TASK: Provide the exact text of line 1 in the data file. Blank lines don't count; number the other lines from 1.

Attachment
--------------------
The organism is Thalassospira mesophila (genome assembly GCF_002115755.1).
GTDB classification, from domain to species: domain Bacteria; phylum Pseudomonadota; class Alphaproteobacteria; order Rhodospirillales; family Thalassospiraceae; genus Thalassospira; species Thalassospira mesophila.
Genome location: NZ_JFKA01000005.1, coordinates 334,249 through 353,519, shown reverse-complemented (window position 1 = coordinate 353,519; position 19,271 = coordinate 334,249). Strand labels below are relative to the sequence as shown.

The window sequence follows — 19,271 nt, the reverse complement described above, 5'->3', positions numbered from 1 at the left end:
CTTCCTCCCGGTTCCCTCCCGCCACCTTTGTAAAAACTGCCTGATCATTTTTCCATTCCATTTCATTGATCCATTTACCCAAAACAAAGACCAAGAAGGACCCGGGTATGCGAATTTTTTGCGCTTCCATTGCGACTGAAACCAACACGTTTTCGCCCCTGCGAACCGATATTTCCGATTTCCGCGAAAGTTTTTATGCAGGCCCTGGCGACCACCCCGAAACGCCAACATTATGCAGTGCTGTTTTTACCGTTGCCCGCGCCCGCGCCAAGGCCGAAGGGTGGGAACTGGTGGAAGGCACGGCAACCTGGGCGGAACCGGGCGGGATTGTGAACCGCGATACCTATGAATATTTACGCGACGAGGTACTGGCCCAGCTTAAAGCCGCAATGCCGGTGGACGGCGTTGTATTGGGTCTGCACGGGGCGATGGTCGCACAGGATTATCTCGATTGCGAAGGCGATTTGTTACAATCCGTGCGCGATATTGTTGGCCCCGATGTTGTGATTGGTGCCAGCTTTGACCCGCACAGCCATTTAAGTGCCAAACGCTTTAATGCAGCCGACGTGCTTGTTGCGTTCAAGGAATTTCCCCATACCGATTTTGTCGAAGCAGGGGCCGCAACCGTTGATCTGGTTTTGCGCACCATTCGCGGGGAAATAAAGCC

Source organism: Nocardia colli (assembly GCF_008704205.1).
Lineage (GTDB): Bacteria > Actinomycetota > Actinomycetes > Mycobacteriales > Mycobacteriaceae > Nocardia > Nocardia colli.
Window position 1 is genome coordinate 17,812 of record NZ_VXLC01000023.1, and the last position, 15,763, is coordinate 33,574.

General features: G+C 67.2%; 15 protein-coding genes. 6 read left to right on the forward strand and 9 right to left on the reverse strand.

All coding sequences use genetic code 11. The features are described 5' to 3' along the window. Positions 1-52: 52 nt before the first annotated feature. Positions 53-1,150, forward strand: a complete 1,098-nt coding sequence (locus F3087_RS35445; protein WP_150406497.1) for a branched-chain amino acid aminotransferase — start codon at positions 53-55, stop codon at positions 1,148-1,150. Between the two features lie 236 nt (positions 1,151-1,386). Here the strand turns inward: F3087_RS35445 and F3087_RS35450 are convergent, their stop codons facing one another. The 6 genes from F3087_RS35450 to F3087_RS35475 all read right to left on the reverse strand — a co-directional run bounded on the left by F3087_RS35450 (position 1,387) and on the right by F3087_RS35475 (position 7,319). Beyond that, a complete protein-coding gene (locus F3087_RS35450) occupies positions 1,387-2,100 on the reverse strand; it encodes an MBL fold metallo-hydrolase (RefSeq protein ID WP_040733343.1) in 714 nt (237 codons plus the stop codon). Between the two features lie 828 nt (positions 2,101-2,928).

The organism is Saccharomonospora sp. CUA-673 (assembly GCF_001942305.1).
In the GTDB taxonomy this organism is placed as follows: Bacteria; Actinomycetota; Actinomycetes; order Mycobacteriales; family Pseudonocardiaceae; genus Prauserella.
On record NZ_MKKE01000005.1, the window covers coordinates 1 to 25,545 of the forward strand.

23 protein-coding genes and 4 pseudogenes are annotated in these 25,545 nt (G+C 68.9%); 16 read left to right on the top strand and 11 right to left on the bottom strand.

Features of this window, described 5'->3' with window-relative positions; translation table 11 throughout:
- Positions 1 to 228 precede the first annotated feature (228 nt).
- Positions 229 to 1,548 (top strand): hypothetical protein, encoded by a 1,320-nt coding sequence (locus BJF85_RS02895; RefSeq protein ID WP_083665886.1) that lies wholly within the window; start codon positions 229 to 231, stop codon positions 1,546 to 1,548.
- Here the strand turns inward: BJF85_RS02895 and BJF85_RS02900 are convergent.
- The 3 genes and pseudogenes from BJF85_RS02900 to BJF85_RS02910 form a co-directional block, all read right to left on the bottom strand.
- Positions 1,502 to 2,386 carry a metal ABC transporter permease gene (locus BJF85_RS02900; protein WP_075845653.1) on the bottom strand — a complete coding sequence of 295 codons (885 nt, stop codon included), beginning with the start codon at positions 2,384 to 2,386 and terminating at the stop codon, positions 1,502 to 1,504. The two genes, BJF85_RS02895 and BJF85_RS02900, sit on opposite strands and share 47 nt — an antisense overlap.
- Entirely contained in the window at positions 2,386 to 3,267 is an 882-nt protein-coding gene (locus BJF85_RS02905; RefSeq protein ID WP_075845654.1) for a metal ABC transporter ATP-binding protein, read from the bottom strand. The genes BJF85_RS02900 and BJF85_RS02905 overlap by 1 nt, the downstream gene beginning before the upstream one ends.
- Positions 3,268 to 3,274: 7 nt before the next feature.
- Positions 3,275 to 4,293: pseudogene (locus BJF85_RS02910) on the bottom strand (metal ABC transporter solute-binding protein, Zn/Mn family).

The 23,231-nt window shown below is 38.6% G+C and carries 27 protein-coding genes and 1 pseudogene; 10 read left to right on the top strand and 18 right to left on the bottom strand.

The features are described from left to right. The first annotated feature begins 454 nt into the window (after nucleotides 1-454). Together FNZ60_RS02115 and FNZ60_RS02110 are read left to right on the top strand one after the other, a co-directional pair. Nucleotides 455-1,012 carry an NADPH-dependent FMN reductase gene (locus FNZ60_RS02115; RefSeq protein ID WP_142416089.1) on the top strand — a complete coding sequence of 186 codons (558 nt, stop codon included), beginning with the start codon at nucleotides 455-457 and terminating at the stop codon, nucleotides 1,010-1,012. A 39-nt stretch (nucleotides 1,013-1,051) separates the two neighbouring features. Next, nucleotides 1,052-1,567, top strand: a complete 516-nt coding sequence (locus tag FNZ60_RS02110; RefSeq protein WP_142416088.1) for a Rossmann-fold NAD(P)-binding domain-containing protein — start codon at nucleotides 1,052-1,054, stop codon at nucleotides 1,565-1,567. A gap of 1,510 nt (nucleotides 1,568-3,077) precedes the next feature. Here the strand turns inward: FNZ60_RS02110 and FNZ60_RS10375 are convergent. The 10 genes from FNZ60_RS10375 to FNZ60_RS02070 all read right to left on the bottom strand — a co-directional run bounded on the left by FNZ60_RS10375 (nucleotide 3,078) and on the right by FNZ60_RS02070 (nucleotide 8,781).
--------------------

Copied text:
The organism is Thalassospira mesophila (genome assembly GCF_002115755.1).